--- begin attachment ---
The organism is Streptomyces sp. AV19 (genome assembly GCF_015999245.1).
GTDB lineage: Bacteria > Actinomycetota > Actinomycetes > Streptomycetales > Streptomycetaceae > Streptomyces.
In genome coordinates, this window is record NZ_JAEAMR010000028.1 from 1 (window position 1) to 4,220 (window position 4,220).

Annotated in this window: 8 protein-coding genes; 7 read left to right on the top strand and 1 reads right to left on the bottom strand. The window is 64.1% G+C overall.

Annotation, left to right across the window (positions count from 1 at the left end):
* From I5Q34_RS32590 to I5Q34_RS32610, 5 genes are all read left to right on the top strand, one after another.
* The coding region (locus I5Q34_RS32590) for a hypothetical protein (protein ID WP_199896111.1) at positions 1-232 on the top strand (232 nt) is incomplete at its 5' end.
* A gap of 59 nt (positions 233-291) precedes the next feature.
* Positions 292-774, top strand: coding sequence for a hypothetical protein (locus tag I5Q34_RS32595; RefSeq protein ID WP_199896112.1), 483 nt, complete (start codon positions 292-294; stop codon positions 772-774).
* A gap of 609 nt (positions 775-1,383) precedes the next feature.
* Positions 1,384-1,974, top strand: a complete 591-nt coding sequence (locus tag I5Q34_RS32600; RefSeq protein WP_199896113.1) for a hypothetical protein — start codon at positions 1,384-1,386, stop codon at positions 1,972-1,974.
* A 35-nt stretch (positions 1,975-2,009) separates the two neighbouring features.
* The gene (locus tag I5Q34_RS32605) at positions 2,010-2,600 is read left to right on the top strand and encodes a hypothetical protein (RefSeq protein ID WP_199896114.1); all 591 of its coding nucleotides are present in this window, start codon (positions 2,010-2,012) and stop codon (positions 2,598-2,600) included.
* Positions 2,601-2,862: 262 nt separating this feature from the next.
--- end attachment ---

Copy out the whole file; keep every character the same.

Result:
The organism is Streptomyces sp. AV19 (genome assembly GCF_015999245.1).
GTDB lineage: Bacteria > Actinomycetota > Actinomycetes > Streptomycetales > Streptomycetaceae > Streptomyces.
In genome coordinates, this window is record NZ_JAEAMR010000028.1 from 1 (window position 1) to 4,220 (window position 4,220).

Annotated in this window: 8 protein-coding genes; 7 read left to right on the top strand and 1 reads right to left on the bottom strand. The window is 64.1% G+C overall.

Annotation, left to right across the window (positions count from 1 at the left end):
* From I5Q34_RS32590 to I5Q34_RS32610, 5 genes are all read left to right on the top strand, one after another.
* The coding region (locus I5Q34_RS32590) for a hypothetical protein (protein ID WP_199896111.1) at positions 1-232 on the top strand (232 nt) is incomplete at its 5' end.
* A gap of 59 nt (positions 233-291) precedes the next feature.
* Positions 292-774, top strand: coding sequence for a hypothetical protein (locus tag I5Q34_RS32595; RefSeq protein ID WP_199896112.1), 483 nt, complete (start codon positions 292-294; stop codon positions 772-774).
* A gap of 609 nt (positions 775-1,383) precedes the next feature.
* Positions 1,384-1,974, top strand: a complete 591-nt coding sequence (locus tag I5Q34_RS32600; RefSeq protein WP_199896113.1) for a hypothetical protein — start codon at positions 1,384-1,386, stop codon at positions 1,972-1,974.
* A 35-nt stretch (positions 1,975-2,009) separates the two neighbouring features.
* The gene (locus tag I5Q34_RS32605) at positions 2,010-2,600 is read left to right on the top strand and encodes a hypothetical protein (RefSeq protein ID WP_199896114.1); all 591 of its coding nucleotides are present in this window, start codon (positions 2,010-2,012) and stop codon (positions 2,598-2,600) included.
* Positions 2,601-2,862: 262 nt separating this feature from the next.